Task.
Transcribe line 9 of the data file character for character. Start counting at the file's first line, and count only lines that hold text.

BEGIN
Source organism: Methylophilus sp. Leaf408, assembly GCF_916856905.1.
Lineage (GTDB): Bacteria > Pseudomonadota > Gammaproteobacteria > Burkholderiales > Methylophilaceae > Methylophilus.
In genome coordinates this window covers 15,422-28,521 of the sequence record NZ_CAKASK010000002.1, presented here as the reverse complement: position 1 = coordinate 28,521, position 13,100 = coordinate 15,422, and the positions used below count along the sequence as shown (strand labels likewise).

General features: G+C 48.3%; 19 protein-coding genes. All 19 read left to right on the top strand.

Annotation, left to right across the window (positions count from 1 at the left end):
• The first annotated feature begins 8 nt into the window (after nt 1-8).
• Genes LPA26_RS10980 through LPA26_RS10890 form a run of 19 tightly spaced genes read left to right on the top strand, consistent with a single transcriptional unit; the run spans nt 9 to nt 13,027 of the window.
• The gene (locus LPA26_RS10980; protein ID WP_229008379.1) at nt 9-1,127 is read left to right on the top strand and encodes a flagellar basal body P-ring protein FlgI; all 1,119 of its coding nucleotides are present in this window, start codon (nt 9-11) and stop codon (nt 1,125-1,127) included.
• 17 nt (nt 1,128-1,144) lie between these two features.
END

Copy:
• 17 nt (nt 1,128-1,144) lie between these two features.